We have an absurdist black comedy in which a mesomorphic Woody-Allen-inspired penguin is mistaken for a deity, religion is lampooned as the death toll rises, and a child asking “Are you my father?” can be the creepiest thing this side of the Weeping Angels. Good God, when this show hits these kind of heights, it’s truly astonishing. We trap ourselves in our own guilt, just like Eugene Tacitus, and tell ourselves complex make-believe narratives full of every kind of archetype and stereotype and stock characterisation to make sense of the actions we’ve carried through and the mistakes we’ve made, but in the end, one day, our house of cards has to come crashing down. And as anyone who has experienced that level of remorse will know, that is, after a fashion, a death.
The ancient castle, the forbidding music, the dripping dankness of it all…it’s really rather Gormenghast straight away, complete with the bumbling Eugene Tacitus enhancing the story’s bizarre tone.
The lute playing over Empress Berengaria and Livilla’s first scene is a good touch, better still when it’s woven into the scene. I’d honestly thought it incidental music! The trumpets blaring during the coronation set the scene terrifically, too.
“The Living God Emperor Pepin VI is dead. He fell asleep in his bath and drowned.”
“According to tradition, you must be the one to devise the execution of your predecessor.” That is SO Mervyn Peake it hurts! As is the following exchange: “The rituals by which we run our lives are sacrosanct. They’re the only things which give our existence any meaning.”/“But they don’t make any sense!”/“Of course they don’t make any sense. Otherwise they wouldn’t have to be rituals, we’d be doing them without a second thought.”
“Hiding in crypts, Childeric, doesn’t make you look evil, just rather sulky and antisocial!”
“Die well, mother. Die long and slow.”/“You too, Childeric, when your time comes.”
“If it thought it was real, who are you to say it wasn’t?”
“It doesn’t matter to whom the cruelty is directed, the cruelty ITSELF is wrong!”
“They’re all on their knees before us!”/“Perhaps they’ve dropped something?”
Arnulf’s tongueless laughter is bloody frightening. “I had to give you your tongue back so I could find out what your dying words would be.”
“And he did immerse himself in warm water, and play about his body with soap. And the people were sore relieved, for he had begun to smell a bit.”
“The prose style isn’t much to write home about, but it’s very thorough.”
The moment where Frobisher’s off-hand dismissal of heaven impacts on Pepin so much is great. “But there has to be a heaven! Or else what’s the point of anything? What’s the point of living at all?”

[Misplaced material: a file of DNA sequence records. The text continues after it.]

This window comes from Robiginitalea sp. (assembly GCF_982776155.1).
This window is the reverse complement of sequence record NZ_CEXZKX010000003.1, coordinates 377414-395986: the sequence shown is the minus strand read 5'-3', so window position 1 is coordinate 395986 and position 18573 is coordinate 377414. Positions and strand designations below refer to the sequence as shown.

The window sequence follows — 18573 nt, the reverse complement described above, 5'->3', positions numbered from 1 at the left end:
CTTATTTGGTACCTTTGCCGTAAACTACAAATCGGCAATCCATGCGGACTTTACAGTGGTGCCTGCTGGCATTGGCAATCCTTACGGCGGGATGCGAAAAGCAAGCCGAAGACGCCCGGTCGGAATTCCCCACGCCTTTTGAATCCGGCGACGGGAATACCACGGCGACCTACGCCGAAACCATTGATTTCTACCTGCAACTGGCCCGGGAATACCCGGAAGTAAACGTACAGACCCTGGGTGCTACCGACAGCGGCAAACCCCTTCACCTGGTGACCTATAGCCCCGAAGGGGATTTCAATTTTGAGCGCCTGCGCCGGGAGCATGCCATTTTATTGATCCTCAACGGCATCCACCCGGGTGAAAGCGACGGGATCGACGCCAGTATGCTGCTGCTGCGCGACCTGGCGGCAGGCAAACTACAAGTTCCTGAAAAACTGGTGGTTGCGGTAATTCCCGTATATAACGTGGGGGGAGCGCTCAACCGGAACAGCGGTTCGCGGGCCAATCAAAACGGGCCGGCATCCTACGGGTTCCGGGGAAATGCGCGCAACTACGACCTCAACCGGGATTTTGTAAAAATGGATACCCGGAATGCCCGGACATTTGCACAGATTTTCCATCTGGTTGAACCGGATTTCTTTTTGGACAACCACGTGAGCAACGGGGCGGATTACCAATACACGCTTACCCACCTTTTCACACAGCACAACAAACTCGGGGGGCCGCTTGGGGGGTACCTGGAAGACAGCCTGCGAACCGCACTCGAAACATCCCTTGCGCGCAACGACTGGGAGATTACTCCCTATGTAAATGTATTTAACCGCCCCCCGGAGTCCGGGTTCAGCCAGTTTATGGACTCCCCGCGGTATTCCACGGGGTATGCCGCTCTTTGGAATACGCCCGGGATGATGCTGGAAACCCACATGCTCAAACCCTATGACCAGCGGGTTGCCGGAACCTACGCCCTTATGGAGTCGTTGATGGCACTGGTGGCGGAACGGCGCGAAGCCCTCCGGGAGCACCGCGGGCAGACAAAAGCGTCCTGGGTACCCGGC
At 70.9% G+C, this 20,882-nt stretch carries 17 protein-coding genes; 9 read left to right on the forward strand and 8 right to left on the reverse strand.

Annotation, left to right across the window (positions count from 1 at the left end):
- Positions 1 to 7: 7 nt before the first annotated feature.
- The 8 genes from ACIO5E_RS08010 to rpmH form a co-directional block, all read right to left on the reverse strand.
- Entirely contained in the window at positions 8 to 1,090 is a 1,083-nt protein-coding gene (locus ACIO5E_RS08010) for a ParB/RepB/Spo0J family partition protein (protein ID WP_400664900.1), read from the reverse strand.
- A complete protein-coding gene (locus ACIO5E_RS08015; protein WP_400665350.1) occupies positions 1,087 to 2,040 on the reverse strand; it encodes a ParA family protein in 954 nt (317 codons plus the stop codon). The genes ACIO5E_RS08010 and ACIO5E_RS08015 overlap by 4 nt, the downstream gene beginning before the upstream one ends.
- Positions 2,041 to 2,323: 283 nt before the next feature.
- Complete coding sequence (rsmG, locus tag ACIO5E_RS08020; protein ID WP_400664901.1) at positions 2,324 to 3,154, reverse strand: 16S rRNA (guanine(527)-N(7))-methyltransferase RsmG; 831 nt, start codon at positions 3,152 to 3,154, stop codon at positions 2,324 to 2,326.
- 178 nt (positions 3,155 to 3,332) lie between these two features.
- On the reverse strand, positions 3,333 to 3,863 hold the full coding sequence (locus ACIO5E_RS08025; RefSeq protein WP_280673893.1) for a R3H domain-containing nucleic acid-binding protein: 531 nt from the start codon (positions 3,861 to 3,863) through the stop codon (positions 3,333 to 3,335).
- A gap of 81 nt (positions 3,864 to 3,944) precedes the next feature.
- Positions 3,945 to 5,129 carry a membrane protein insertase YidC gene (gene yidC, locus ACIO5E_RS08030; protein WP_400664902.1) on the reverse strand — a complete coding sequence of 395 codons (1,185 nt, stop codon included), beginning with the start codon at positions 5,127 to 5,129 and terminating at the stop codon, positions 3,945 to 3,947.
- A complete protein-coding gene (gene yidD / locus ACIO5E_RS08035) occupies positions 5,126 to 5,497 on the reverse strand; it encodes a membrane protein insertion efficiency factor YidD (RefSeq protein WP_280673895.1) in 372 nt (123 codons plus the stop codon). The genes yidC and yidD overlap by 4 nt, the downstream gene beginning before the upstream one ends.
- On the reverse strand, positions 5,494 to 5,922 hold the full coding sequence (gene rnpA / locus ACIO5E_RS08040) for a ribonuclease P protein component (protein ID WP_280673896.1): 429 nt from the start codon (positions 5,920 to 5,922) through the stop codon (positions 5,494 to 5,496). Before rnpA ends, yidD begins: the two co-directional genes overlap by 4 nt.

“Gods were popping up and dropping down quicker than you could say ‘heretic’!”
“Do you like your hot water weak or tepid?”
“I’d have thought any god worth his salt would have more concerns than economising on the stationery.”
The nice little conceit that “there’s something philanthropic in the [TARDIS] circuits” ties in rather well with The Doctor’s Wife.
The Doctor’s quiet, haunted “why?” when he sees the mutilation done to Arnulf is a really chilling moment.
“No one really believes in God anymore… The people commit heresy secretly every day in their hearts. The laws by which their ancestors feared for their lives have become empty rituals, without number and without meaning.”
“How shall we survive without a God?”
“The lying blasphemer speaks the truth, Your Majesty!”
“If I’ve learned anything from being a historian it’s that death and torture are inevitable. Best to just grin and bear it.”
“You call yourself a God? A God of one single building? You might as well call yourself a landlord!”
“Who is my father? Who is the man who created God?” – perhaps not surprisingly by now, the writers are getting really, really good at writing audio-specific cliff-hangers. This is one of the strongest of them all, as the Child’s voice gets lowered and we hear Sam Kelly’s tones as Tacitus, and everything falls into place. It’s a great example of delivering the revelation in the best possible way for the medium.
“How long has it taken you to wreck our society?”/ “Well, I started this afternoon, actually.”
“This castle is the universe. There is no other! I am God of it all!”
“These tunnels all look the same! Oh well, they always do, don’t they?”
Clovis’ death scene is another terrific one. “Think noble!”
Once again, the influence on Moffat’s writing is palpable, this time influencing The Empty Child/The Doctor Dances: “Are you my father?”
“That Child out there is your only God, and his name is Death. There is no hope, Sejanus, no hope at all.”
“It’s normal to love your own son. It’s natural. Why can’t I love like that?”
“Shall I push the knife into your chest, father?”
“I love you, daddy,” says the terrifying Child-vision as he kills the father which has reimagined him out of grief and guilt, and he stabs himself. Brrr.
“He didn’t have to do that. He didn’t have to do that,” repeats the Doctor in horror and disbelief.“They felt pain. They felt fear. And more than that, they had hopes and dreams and families. Yes, it is terrible. But that’s what comes of travelling in the TARDIS. All the people you meet, all the planets you see, you know they won’t last forever. And our next journey could be to a time where they have all been forgotten. Such little lives…that we can feel like Gods set apart from them all.” Colin delivers this speech perfectly (it seems obligatory now that he gets a terrific speech every audio adventure), and it makes for a very mournful, melancholy end to this stunning story.